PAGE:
Once upon a time Kerikeri was a quiet backwater of the Bay of Islands.
Sure. It had been around a long time. In fact, long enough to be home to two of New Zealand’s iconic heritage buildings : the Stone Store built in 1832 and Kemp House, New Zealand’s oldest building, completed in 1822.
But it was simply known as an escape where burnt out Auckland advertising executives built potteries amongst the orange orchards.
Today Kerikeri is very, very different.
Kerikeri has become a buzzing township … a home to more than 7,000 people. Put in perspective, that’s about the population of Greymouth – the West Coast’s largest town. And Kerikeri, along with the neighbouring commercial centre of Waipapa, are growing at a dizzying rate.
And as a result, so is the Kerikeri Bowling Club.
Tucked into a corner of the Kerikeri Domain in the town centre, the Kerikeri Bowling Club boasts two internationally-sized artificial greens available for the use of its 115 full-playing members.
That makes a healthy club in itself. But the real healthiness is in the mix of men and women, the mix of young and old, and the mix of new members and old members.
“We’re about 60% men and 40% women,” says Club President Lyn McKeating. “And we’ve got a 50/50 membership of seniors and juniors. We added about 25 members last year, and we’re expecting to do a similar number this year.”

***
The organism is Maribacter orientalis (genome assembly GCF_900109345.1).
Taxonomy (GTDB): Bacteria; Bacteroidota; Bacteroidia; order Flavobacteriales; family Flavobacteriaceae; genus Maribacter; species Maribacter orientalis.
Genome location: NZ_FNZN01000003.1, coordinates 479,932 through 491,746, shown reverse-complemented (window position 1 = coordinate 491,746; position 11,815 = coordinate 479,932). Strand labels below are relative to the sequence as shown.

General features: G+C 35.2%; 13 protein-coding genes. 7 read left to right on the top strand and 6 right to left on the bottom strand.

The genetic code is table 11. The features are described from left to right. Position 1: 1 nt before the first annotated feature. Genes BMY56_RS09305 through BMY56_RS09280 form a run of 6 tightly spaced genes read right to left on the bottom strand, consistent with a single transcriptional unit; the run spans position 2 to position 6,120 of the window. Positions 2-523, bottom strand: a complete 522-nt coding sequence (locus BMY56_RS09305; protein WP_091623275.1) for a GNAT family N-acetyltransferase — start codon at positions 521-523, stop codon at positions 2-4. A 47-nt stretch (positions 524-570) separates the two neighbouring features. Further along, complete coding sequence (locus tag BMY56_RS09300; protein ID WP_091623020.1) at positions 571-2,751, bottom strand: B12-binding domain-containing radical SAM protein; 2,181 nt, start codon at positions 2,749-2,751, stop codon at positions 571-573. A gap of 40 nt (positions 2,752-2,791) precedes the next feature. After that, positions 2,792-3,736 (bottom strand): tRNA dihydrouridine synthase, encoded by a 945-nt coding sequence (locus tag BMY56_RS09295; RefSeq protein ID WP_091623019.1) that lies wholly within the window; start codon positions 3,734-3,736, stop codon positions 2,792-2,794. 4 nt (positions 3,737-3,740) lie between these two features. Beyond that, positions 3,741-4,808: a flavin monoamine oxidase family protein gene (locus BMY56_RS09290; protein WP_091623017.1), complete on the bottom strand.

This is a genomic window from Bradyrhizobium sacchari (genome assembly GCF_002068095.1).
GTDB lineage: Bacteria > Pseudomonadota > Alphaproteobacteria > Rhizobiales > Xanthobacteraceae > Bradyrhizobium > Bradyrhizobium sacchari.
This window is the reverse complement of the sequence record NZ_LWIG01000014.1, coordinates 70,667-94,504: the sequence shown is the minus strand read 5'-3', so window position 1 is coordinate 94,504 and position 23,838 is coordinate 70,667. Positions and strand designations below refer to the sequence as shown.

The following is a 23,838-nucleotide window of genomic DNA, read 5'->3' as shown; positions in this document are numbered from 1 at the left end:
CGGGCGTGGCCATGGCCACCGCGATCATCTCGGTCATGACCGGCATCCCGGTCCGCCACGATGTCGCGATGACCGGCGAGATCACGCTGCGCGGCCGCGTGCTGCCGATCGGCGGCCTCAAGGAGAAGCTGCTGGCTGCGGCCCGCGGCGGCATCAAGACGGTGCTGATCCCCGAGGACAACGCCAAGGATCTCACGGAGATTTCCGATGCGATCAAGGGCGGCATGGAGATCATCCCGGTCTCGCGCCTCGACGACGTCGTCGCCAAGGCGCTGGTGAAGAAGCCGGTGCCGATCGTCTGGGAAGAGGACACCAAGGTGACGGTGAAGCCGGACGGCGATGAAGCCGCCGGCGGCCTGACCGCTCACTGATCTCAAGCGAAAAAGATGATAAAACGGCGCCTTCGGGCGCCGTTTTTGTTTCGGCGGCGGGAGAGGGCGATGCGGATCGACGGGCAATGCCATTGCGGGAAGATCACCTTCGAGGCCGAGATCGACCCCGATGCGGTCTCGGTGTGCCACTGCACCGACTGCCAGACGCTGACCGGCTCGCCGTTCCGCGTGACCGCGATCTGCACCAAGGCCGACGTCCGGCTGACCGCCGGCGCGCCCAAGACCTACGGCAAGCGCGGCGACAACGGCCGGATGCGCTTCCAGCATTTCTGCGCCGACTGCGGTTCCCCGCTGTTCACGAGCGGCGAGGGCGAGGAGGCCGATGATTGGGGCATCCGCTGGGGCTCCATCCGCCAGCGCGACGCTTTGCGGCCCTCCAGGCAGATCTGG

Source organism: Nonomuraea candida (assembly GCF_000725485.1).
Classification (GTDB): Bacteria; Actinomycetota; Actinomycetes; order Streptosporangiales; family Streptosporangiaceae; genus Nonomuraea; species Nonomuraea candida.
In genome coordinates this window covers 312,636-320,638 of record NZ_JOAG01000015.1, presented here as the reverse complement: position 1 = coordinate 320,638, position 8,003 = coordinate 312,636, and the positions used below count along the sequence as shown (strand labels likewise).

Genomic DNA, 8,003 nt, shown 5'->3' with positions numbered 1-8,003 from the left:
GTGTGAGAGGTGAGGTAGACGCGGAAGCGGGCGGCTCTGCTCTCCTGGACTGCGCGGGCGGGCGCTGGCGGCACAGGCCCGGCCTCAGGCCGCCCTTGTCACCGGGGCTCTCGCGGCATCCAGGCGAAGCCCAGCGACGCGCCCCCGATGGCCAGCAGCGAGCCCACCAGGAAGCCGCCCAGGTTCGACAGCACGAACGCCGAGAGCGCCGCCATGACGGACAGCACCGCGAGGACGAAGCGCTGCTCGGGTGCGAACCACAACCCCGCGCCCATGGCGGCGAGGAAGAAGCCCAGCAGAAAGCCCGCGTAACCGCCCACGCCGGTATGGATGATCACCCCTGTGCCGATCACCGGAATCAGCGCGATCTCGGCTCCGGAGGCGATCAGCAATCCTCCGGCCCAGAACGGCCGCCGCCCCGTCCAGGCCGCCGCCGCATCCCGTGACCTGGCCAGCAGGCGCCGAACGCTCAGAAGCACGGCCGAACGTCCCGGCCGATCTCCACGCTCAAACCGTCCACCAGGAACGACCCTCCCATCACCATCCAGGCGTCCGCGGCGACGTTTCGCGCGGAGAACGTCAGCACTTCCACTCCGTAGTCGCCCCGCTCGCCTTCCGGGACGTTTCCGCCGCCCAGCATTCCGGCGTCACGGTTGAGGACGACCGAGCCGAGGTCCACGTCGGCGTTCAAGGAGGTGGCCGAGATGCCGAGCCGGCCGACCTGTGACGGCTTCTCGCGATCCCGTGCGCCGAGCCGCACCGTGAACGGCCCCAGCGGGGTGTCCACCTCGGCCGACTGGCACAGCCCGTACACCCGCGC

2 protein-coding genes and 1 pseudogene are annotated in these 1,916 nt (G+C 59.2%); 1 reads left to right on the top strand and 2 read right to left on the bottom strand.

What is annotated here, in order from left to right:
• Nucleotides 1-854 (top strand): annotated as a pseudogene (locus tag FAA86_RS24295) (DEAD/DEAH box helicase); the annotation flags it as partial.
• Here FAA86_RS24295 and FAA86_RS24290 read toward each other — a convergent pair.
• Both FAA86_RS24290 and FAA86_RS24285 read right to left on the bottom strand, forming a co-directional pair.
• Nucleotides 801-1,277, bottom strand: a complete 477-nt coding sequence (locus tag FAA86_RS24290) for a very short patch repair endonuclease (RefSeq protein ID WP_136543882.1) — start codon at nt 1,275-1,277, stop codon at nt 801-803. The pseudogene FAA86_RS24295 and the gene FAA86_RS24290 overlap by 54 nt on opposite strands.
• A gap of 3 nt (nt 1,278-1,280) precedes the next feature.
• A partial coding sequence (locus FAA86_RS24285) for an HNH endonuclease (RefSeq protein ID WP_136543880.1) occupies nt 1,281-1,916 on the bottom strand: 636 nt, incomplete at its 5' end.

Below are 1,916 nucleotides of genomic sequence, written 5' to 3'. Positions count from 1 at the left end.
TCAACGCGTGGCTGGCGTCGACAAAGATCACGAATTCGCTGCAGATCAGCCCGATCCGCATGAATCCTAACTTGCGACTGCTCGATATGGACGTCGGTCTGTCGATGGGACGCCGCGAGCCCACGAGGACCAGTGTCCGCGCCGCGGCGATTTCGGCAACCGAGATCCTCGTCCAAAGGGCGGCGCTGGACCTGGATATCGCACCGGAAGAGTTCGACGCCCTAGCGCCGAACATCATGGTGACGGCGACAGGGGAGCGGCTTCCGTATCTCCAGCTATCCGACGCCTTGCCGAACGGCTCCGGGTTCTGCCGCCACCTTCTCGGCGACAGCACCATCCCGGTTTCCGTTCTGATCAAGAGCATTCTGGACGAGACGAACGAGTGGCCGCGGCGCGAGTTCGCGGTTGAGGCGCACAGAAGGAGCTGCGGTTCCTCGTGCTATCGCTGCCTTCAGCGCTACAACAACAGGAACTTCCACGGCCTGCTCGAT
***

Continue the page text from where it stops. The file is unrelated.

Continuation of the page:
Sceptics would argue that this simply reflects the influx of retirees to the area. And to some extent they’d be right … there’s now 6 retirement villages in this community. Most club members are ‘imports’ to Kerikeri.
But as most clubs know around the country, a blossoming populace in the catchment area of the club is just the start ... prospective bowlers still need to be gently press-ganged into coming down to the club. playing bowls and becoming members.
Kerikeri seems to be doing that so well. What’s more, people are joining for the bowls … and only secondarily for the socialising.
“We’re not a boozy club,” explains Lyn. “We come to play bowls, and maybe enjoy a drink afterwards before going home.”
That’s a formula that sees 50 to 60 turning up every Tuesday for a roll up.
But they don’t just turn up at the Kerikeri Bowling Club for casual roll-ups. Along with the Kaitaia RSA, Kerikeri is regarded as one of the bowling powerhouses in the Far North Bowling Centre.
“Our women won 7 Centre titles this last season,” says Club Match Convenor, Jon Young. “One of our club members, Ellaine Albury, has won 44 Centre titles over the years.”
“We’ve also had our moment in the sun at national level. Linda Pedro won the Champion of Champions in Nelson in 1997 … they were the days when the champion won a car as well!”
“More recently, we got to the semi-finals in the Sevens in Christchurch this year.”
All this bowls success is not surprising. The greens at Kerikeri are magnificent, so there’s no excuse for playing poorly.
“It wasn’t always like this,” says Club Vice-President Paul Strong. “We started off with a single rubber dust green when the club was established, and replaced it with an Astro in 1998. That got renewed again in 2008.”
“And the second green just received a new AstroTurf last November.”
The two greens are bisected by a spacious pavilion which is up to the same standard as the dual greens. “The only plans we have are to refurbish the women’s toilets,” says Paul. “Everything else is up to scratch.”
Up to scratch for now, maybe. But knowing Kerikeri, they’ll quickly find new ways of making bowling better.
Keep an eye on them.